Discovering ancient Egypt in the heart of Rome, Italy

Discovering ancient Egypt in the heart of Rome, Italy

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Discovering ancient Egypt in the heart of Rome, Italy

Have you ever seen a real mummy? In the Gregorian Egyptian Museum, which is a section of the Vatican’s museums, you will. It is the body of a woman, whose name was probably Amenirdis and it is greatly conserved.

Many are the monuments and rarities coming from Egypt in Roman times, as for instance hieroglyphics, stelae, mummy cases coming from the city of Thebes, canopic jars and ritual objects.

These are just a few of the treasures and wonders you can admire in the shrines located through the corridors in which you will find yourself fascinated. There is a whole part of the museum dedicated to the funeral customs of Ancient Egypt.

Did you know that for ancient Egyptians the death was not the meaning of an end?

Death was not the end of life but the beginning of a new existence. They believed that men had two souls: Ba and Ka. The first one was destined to the afterlife to receive the prize or the punishment concerned, whereas the second one remained with the body to look after it: it was used to put in the graves goods, food, beverages, clothes, cosmetics and all the things that the deceased may need and used during the normal life so that, even in the afterlife, they might survive.

Also, the physical body of the passed ones had to be as conserved as well preserved for the afterlife, and they had to be recognizable, this is why the technique of mummification was used.

The mummification technique had a profound spiritual meaning: the body, once mummified was made incorruptible and spiritualized. Another constant and typical funeral custom of ancient Egypt was to conserve even the organs of the passed ones.

The Canopy jars

The Canopy jars were the four vessels in which the mummified deceased’s organs were conserved. Usually, they were made in alabaster but also in other materials like stone or steel.

The caps are four because they are the representation of the four sons of Horus.

They collaborated with Anubis in the mummification of Osiris’s body, (the sovereign of the realm of the dead) and this is the reason why they became patrons of the canopy jars.

Duamutef, whose jar has a wolf’s head, containing the stomach of the deceased, Hapi, with the head of a monkey, conserving the lungs, Imset, the human head, conserving the liver and the last one Qebehsenuf, with the rapacious head, containing the guts.

The Sacred Vessel

You will find these sculptures too, usually made of wood. They were often used and collocated in tombs to represent positive advice for the deceased in his or her travel. It was a tangible symbol that connected the Ka with life.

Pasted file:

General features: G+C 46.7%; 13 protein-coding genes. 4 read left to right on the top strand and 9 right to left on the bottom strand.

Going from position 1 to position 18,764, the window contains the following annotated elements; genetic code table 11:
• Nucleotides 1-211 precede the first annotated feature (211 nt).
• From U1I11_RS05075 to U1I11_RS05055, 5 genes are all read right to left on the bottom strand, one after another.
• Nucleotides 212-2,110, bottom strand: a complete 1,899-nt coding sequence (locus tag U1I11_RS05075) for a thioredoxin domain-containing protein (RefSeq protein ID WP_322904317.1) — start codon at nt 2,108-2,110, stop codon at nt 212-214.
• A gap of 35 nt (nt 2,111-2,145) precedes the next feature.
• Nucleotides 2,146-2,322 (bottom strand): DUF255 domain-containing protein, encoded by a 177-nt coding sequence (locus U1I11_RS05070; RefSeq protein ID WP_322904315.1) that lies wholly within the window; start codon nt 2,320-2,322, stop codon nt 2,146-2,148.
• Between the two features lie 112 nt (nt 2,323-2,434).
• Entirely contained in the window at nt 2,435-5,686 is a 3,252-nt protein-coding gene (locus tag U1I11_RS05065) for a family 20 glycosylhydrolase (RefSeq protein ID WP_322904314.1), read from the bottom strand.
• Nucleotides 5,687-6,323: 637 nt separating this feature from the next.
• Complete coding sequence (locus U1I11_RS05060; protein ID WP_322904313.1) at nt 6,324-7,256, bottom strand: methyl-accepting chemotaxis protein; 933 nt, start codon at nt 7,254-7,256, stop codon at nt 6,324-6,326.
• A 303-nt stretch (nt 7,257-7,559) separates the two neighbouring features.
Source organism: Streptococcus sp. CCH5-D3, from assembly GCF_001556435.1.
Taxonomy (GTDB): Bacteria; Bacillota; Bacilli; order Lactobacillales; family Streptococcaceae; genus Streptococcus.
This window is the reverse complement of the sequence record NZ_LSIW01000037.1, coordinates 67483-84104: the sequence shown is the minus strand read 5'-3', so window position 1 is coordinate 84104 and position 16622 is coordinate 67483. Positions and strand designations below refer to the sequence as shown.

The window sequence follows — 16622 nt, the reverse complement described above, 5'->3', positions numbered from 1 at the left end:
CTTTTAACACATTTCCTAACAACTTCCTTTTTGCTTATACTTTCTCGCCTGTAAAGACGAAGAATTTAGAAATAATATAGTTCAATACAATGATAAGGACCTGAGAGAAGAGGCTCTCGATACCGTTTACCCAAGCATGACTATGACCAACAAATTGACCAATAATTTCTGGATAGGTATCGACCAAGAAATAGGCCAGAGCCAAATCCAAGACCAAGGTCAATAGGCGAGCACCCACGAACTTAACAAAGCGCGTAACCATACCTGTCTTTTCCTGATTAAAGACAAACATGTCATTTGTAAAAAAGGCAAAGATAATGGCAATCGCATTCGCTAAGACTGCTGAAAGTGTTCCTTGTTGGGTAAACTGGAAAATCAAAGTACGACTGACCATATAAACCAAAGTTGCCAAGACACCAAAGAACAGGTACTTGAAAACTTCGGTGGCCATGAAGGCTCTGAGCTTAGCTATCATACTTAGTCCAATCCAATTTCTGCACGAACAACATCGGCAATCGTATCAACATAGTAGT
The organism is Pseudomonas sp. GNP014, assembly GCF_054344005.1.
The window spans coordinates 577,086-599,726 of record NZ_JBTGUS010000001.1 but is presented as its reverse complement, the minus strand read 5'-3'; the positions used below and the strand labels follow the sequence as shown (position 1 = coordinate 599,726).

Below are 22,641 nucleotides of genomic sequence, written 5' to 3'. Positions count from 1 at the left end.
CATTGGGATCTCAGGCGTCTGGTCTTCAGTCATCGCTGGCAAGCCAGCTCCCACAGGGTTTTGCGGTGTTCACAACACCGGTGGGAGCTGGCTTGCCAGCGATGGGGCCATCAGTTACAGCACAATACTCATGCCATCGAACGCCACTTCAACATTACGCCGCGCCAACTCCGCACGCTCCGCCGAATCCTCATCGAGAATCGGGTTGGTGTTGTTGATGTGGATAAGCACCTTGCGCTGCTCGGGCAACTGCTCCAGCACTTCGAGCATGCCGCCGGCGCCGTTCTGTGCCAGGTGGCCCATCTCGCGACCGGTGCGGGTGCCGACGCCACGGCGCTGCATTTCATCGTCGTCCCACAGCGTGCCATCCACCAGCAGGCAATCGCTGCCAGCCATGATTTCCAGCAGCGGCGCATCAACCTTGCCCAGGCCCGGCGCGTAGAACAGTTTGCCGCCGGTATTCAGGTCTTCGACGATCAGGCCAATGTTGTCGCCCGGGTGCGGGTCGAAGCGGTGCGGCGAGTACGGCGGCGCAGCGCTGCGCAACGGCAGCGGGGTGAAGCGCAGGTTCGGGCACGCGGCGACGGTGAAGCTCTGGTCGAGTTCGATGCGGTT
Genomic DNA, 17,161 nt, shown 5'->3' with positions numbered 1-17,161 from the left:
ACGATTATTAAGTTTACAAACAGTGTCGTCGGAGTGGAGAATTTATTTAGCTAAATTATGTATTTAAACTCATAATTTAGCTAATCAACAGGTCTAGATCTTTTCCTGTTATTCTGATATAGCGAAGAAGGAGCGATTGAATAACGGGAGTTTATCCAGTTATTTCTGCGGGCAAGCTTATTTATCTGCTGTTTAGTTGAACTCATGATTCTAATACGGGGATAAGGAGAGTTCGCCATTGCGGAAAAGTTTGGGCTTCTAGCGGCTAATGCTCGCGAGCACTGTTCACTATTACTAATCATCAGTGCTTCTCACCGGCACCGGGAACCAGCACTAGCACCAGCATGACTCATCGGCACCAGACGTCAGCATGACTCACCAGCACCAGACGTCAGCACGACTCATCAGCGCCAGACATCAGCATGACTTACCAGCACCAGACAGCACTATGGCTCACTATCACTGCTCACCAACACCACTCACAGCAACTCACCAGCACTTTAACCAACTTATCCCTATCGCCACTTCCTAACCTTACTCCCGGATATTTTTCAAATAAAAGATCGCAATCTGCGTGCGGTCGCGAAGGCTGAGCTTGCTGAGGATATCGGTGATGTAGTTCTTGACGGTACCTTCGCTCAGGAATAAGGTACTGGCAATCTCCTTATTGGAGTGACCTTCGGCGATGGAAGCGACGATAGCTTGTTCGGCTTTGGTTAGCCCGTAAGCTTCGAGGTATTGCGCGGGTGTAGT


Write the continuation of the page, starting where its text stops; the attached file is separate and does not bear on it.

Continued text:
Navigation had a huge importance in Egypt: Egyptian people’s life highly depended on the Nile and it was venerated as it was a real and proper God.

A cat from ancient Egypt in Rome

Bast or Bastet is the name of the Egyptian cat goddess, venerated for protection and fertility. In ancient times to kill or injure a cat led to serious penalties and also cats were mummified and this explains how much they were respected and loved by people. So, cats where and are loved even nowadays by people from all over the world, even by the Egyptian Goddess Isis! There a place in Rome was walking just in front of Palazzo Grazioli and looking up you can find a cat statue which was part of the Isis Goddess Temple.

And there is also a “Roman” Pyramid

Discovering ancient Egypt in the heart of Rome, Italy

Rome is well known for its ancient architecture – the Colosseum, Pantheon, Trajan’s Market and the Roman Forum to name a few – but one thing it is not often associated with is pyramids. But right in the heart of Rome, sits a 2,000-year-old pyramid, measuring 30 meters along each side and 35 meters in height. You can’t miss it! Yet very few people have heard of Rome’s Pyramid of Cestius.

The Pyramid of Cestius was built along the Via Ostiensis, an important road in ancient Rome, sometime between 18 and 12 BC. While it is debatable whether the Egyptian pyramids were ever really used as tombs, the pyramid of Cestius most definitely was.

Within the pyramid is a barrel-vaulted burial chamber which, according to the inscriptions on the east and west flanks of the pyramid, housed the body of a Roman politician known as Gaius Cestius Epulo , a tribune, praetor and member of the priesthood. A second inscription announces that the building of this pyramid was completed in 330 days.

Pyramids were royal tombs and this particular custom came to Rome thanks to the Egyptian influence on Rome’s architecture developed after the civil war and Egypt became a province of the Roman Empire.


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